After many months of wandering, Binta and Gotchi saved enough money to return home. They traveled back to the big city; Gotchi was no longer afraid of the bus. All she could think about was seeing her brothers and sisters. She fell asleep, each bump bringing her closer to home.
Gotchi woke with a start. Men and women shrieked as gunshots sounded. The bus came to a screeching halt. Men outside the bus screamed “Get out of the bus! Everyone out of the bus!”
Although Gotchi did not understand what the men were saying, she knew something was drastically wrong. The passengers hurried out as they could. The men, armed with AK-47s, lined up the travelers outside of the bus, and demanded one by one that they hand over everything they had on them.
Gotchi grasped tightly to Binta. Her mother whispered, “Don’t worry Gotchi. We’ll be okay.” Gotchi wasn’t so sure. She protested when her mother handed over their hard-earned money to the men. “Quiet! If we don’t do what they ask, they will hurt us,” Binta whispered.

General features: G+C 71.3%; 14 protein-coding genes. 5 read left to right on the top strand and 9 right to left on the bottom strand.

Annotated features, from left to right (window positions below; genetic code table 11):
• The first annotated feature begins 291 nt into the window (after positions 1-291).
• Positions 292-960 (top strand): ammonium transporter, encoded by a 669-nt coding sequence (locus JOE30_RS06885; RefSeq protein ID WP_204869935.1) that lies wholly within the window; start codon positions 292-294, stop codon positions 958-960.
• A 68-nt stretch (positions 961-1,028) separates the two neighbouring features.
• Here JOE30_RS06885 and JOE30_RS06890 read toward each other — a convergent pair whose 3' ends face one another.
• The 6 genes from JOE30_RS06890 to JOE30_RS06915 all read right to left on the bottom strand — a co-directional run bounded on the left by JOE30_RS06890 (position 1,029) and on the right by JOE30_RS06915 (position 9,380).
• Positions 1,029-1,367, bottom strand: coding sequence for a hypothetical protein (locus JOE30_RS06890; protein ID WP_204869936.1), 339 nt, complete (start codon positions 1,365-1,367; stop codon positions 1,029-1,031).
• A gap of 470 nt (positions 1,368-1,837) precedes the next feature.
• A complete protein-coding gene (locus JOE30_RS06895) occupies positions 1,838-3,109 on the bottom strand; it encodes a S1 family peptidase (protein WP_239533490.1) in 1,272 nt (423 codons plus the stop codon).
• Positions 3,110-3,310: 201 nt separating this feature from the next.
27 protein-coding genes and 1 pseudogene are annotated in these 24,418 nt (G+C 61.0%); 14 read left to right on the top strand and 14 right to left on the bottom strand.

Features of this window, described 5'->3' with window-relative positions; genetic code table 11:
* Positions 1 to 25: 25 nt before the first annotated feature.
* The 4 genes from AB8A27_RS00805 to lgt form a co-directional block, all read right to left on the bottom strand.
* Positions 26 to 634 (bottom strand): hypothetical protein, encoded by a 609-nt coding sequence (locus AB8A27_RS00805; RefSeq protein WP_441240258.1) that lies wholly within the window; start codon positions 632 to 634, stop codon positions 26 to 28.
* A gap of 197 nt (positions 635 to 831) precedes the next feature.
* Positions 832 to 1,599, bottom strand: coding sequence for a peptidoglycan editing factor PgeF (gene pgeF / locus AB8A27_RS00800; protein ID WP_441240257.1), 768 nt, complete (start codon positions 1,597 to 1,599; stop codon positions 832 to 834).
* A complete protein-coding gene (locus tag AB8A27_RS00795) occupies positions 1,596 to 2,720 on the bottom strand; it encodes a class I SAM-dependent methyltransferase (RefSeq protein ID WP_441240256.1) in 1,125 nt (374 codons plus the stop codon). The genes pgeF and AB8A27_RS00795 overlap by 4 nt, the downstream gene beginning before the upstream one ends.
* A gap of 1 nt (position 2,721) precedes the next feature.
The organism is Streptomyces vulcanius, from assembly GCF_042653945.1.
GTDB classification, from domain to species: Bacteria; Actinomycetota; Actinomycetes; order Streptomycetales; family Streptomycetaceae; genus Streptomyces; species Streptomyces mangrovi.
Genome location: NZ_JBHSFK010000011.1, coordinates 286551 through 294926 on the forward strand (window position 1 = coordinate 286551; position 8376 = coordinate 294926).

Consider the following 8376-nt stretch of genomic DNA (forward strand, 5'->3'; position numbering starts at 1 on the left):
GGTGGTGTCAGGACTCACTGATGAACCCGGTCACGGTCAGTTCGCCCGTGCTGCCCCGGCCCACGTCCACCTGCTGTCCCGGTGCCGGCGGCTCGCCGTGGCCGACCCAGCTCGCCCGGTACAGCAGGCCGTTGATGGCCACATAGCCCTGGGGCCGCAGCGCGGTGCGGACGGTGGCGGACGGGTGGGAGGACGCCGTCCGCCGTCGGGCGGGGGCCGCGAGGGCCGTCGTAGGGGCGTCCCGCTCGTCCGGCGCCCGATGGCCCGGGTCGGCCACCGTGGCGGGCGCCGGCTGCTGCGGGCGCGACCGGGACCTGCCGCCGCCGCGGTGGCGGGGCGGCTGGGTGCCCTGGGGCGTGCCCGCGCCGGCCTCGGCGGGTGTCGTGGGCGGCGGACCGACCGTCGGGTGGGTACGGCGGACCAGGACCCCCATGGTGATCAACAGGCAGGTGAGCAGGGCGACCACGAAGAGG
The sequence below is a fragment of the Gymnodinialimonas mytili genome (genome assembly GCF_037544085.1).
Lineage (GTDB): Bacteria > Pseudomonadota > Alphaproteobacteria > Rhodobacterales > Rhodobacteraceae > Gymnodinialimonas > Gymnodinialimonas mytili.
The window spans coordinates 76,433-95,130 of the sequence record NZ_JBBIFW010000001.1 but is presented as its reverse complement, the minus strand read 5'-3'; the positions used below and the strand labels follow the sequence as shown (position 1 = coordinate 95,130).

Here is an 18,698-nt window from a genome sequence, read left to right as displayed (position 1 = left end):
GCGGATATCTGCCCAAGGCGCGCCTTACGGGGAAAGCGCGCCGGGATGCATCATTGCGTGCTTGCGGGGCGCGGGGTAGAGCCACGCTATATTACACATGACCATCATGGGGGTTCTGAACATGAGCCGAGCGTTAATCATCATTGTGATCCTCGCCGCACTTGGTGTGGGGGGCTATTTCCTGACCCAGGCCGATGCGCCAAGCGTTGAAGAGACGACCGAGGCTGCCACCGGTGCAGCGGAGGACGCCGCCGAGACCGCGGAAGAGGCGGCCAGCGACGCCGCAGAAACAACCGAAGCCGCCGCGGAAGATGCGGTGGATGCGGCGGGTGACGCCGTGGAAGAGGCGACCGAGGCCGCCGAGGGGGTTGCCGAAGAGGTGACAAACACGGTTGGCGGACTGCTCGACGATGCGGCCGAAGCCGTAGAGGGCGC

Sure enough, one of the men smashed his gun into the stomach of another passenger who had hidden money in his clothing. Gotchi shivered from fear, hardly daring to watch the bandits. In the dark, she heard one of them yelling. Without warning, the scary men jumped onto the bus and sped away, leaving the passengers on the roadside. Some passengers cried, others screamed with anger.
Gotchi’s mother cajoled her, “Hold my hand. We will walk home. Let us thank Allah that we are alive.” And so they walked along the dark road, their path lit only dimly by the stars.
Photo: Wodaabe mother and child. They had hitched a ride with me. When they asked to be dropped off, there was nothing for miles in sight.